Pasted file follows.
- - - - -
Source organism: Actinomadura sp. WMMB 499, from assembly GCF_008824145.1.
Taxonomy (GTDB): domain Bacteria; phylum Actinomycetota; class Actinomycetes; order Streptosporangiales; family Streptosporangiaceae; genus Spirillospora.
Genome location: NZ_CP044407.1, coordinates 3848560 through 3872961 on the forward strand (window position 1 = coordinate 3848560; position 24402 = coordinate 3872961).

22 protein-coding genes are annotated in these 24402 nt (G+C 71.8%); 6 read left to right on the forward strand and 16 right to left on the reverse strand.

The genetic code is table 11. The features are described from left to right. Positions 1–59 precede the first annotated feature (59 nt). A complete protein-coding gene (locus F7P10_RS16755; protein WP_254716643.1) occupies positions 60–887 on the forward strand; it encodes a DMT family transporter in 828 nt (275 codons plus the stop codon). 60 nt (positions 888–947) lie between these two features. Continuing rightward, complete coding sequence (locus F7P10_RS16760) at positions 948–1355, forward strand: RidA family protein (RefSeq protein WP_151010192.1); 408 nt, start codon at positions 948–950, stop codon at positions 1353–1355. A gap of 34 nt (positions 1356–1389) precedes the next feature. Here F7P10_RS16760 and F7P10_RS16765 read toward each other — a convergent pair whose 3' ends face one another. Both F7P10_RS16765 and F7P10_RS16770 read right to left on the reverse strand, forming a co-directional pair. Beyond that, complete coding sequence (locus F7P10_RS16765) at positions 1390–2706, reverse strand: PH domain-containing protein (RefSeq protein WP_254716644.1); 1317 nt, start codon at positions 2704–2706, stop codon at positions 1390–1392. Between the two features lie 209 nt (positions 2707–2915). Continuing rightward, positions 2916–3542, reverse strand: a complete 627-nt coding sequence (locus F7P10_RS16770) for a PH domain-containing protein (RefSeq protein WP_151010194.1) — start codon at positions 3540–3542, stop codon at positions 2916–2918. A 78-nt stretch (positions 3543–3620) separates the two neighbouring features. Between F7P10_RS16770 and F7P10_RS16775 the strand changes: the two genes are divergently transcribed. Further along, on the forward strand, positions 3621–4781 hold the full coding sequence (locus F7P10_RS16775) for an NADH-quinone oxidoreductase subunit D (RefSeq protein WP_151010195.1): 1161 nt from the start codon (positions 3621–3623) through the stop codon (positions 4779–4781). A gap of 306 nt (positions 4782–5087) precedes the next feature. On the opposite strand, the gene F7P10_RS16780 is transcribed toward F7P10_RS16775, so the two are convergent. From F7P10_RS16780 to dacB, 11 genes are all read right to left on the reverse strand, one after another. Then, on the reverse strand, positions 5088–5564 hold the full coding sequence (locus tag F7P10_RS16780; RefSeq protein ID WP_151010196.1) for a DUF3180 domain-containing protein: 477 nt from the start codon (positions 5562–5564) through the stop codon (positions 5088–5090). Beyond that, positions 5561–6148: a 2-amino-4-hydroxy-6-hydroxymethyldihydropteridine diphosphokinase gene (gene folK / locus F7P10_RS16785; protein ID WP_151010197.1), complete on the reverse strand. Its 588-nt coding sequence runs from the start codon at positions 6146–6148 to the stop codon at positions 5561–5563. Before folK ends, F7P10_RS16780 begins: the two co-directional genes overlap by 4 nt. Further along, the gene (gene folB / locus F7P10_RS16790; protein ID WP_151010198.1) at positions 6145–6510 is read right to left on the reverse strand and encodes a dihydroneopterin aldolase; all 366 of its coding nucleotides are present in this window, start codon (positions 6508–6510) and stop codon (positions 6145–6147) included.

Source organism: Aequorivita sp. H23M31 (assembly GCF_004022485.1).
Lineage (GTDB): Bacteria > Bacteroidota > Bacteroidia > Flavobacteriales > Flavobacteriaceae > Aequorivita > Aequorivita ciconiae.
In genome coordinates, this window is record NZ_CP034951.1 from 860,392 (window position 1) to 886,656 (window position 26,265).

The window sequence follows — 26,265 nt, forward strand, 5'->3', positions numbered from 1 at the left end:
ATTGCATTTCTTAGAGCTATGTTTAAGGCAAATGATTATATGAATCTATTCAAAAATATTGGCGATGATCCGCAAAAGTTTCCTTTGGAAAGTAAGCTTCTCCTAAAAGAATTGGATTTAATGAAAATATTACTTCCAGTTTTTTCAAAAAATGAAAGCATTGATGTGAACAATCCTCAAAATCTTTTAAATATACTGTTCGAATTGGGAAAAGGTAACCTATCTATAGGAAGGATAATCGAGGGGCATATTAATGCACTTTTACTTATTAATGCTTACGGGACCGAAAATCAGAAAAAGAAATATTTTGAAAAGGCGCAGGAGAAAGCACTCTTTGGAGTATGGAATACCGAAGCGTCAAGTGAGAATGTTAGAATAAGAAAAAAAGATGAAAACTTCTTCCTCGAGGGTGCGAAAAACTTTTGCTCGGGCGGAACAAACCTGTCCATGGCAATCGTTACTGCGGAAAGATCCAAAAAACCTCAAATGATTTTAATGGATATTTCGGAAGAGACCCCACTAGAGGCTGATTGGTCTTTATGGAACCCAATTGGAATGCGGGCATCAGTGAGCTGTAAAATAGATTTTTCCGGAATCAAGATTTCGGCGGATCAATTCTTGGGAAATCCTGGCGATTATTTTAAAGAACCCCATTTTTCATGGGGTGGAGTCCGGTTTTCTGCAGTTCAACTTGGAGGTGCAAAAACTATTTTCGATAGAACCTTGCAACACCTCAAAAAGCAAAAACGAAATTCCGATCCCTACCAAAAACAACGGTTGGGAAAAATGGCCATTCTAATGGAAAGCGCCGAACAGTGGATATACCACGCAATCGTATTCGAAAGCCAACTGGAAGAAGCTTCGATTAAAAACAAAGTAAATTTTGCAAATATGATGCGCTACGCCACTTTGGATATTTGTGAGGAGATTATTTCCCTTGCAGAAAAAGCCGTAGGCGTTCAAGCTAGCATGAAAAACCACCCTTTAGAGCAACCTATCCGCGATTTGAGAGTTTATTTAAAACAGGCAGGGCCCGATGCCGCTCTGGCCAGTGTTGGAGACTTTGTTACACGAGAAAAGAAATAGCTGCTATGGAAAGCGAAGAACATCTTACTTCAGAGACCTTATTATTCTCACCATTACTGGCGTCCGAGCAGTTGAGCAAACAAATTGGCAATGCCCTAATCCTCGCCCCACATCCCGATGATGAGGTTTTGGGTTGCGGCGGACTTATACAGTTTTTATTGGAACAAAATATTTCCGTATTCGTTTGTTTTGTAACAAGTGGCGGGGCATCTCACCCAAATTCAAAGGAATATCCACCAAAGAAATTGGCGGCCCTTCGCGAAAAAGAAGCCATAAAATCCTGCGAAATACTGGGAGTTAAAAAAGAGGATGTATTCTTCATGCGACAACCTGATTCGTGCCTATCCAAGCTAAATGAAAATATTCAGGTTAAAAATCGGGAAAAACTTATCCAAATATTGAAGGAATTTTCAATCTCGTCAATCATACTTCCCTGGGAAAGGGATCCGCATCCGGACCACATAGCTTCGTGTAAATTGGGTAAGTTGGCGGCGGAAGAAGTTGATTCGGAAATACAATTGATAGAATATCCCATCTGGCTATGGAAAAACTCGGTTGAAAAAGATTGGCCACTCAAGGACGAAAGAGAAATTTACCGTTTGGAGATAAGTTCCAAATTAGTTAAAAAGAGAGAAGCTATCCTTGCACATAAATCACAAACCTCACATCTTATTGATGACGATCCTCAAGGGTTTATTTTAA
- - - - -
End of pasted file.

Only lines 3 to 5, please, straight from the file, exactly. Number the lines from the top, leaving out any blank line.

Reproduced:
Genome location: NZ_CP044407.1, coordinates 3848560 through 3872961 on the forward strand (window position 1 = coordinate 3848560; position 24402 = coordinate 3872961).

22 protein-coding genes are annotated in these 24402 nt (G+C 71.8%); 6 read left to right on the forward strand and 16 right to left on the reverse strand.

The genetic code is table 11. The features are described from left to right. Positions 1–59 precede the first annotated feature (59 nt). A complete protein-coding gene (locus F7P10_RS16755; protein WP_254716643.1) occupies positions 60–887 on the forward strand; it encodes a DMT family transporter in 828 nt (275 codons plus the stop codon). 60 nt (positions 888–947) lie between these two features. Continuing rightward, complete coding sequence (locus F7P10_RS16760) at positions 948–1355, forward strand: RidA family protein (RefSeq protein WP_151010192.1); 408 nt, start codon at positions 948–950, stop codon at positions 1353–1355. A gap of 34 nt (positions 1356–1389) precedes the next feature. Here F7P10_RS16760 and F7P10_RS16765 read toward each other — a convergent pair whose 3' ends face one another. Both F7P10_RS16765 and F7P10_RS16770 read right to left on the reverse strand, forming a co-directional pair. Beyond that, complete coding sequence (locus F7P10_RS16765) at positions 1390–2706, reverse strand: PH domain-containing protein (RefSeq protein WP_254716644.1); 1317 nt, start codon at positions 2704–2706, stop codon at positions 1390–1392. Between the two features lie 209 nt (positions 2707–2915). Continuing rightward, positions 2916–3542, reverse strand: a complete 627-nt coding sequence (locus F7P10_RS16770) for a PH domain-containing protein (RefSeq protein WP_151010194.1) — start codon at positions 3540–3542, stop codon at positions 2916–2918. A 78-nt stretch (positions 3543–3620) separates the two neighbouring features. Between F7P10_RS16770 and F7P10_RS16775 the strand changes: the two genes are divergently transcribed. Further along, on the forward strand, positions 3621–4781 hold the full coding sequence (locus F7P10_RS16775) for an NADH-quinone oxidoreductase subunit D (RefSeq protein WP_151010195.1): 1161 nt from the start codon (positions 3621–3623) through the stop codon (positions 4779–4781). A gap of 306 nt (positions 4782–5087) precedes the next feature. On the opposite strand, the gene F7P10_RS16780 is transcribed toward F7P10_RS16775, so the two are convergent. From F7P10_RS16780 to dacB, 11 genes are all read right to left on the reverse strand, one after another. Then, on the reverse strand, positions 5088–5564 hold the full coding sequence (locus tag F7P10_RS16780; RefSeq protein ID WP_151010196.1) for a DUF3180 domain-containing protein: 477 nt from the start codon (positions 5562–5564) through the stop codon (positions 5088–5090). Beyond that, positions 5561–6148: a 2-amino-4-hydroxy-6-hydroxymethyldihydropteridine diphosphokinase gene (gene folK / locus F7P10_RS16785; protein ID WP_151010197.1), complete on the reverse strand. Its 588-nt coding sequence runs from the start codon at positions 6146–6148 to the stop codon at positions 5561–5563. Before folK ends, F7P10_RS16780 begins: the two co-directional genes overlap by 4 nt. Further along, the gene (gene folB / locus F7P10_RS16790; protein ID WP_151010198.1) at positions 6145–6510 is read right to left on the reverse strand and encodes a dihydroneopterin aldolase; all 366 of its coding nucleotides are present in this window, start codon (positions 6508–6510) and stop codon (positions 6145–6147) included.